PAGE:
Now that the Smith has been found, there is work to be done. Finding the wreck "asks more questions than it answers," Stonehouse said.

"(The shipwreck hunters) climbed Mount Everest" in finding the wreck, he said. "Now you have to see what you can see from there."

First up is returning to the site this summer to further document the wreck with underwater cameras on long cables from the surface; the ship's depth puts it out of reach of divers without extremely specialized -- and expensive -- technology.

It appears that the ship is broken in the middle, Merryman said, with the forward part listing a bit but very intact.

"It's a beautiful wreck" with great visibility, he said. "No zebra mussels; clean."

The stern has more damage, Merryman said. Perhaps a boiler exploded, or pressure built up during the sinking burst out.

More time at the wreck should answer many questions, but the shipwreck hunters are starting to piece together possible scenarios for the Smith's demise.

"It's very clear to me that this one appeared to have broken on the surface, spilled its iron ore contents over the bottom, and then landed on the iron ore," Eliason said.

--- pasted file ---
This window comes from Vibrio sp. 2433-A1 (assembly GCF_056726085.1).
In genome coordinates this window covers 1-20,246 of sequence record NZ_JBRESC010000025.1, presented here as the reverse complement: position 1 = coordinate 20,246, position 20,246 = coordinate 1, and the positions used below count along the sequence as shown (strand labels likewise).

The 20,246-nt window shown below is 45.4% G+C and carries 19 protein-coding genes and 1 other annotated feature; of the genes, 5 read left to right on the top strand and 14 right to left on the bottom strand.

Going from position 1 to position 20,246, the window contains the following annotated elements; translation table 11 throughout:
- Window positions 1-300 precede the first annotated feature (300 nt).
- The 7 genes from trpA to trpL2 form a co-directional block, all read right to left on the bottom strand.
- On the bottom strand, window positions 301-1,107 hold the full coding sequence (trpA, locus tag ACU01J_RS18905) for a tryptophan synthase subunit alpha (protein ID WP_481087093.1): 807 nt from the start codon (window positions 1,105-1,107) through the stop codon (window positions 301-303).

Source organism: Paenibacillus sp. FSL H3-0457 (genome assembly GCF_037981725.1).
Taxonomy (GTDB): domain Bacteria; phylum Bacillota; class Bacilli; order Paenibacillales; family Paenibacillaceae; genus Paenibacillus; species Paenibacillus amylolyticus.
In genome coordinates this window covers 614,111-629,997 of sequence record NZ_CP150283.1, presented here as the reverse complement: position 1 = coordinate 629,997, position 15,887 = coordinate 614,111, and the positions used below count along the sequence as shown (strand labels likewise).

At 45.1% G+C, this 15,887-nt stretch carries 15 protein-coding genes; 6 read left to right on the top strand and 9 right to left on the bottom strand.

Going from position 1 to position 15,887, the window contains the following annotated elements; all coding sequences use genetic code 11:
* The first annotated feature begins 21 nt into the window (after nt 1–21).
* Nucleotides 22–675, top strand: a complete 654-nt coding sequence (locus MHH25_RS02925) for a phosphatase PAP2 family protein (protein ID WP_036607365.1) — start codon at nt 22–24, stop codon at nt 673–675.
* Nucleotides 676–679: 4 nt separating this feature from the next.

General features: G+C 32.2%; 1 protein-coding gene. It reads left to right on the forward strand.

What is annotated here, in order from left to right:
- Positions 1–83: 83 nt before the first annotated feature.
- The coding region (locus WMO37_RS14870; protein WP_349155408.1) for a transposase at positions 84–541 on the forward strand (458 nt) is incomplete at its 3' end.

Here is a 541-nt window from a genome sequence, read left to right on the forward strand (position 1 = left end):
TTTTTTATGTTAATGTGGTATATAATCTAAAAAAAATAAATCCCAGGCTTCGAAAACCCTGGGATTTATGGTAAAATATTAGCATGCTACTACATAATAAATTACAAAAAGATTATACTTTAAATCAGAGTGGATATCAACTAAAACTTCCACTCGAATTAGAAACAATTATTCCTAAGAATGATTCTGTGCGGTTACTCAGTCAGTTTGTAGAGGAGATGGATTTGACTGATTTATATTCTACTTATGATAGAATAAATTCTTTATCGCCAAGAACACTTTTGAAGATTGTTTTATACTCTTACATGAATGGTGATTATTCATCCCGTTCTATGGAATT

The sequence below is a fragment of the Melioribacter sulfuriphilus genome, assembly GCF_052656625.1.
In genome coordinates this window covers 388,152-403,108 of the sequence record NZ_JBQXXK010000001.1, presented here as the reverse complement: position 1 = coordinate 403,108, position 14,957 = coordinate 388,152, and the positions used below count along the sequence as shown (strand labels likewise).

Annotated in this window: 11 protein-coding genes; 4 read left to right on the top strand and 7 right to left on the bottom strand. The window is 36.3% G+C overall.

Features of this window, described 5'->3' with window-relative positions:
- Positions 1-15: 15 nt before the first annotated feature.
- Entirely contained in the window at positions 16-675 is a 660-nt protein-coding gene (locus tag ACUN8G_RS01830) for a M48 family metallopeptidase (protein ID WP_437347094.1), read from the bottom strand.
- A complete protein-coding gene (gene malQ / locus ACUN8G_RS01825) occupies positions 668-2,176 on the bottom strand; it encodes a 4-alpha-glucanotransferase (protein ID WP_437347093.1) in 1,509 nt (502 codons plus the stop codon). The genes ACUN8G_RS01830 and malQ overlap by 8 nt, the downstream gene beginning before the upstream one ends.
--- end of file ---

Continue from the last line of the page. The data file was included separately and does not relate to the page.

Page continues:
The group already appears to have firmly debunked that dubious message in a bottle, which placed the Smith in a very different location.

Eliason said he'd been considering retiring from wreck hunting, given the enormous time and effort it requires. He wasn't expecting to come up with more significant finds on Lake Superior.

"This was a gift from the lake gods," Eliason said.

Merryman said that as the group left port last month, he had a feeling something special was in the making.

"When things need to happen, they happen," he said. "It's the 100th anniversary. This would be a great memorial, a commemoration of all the people who died in the storm."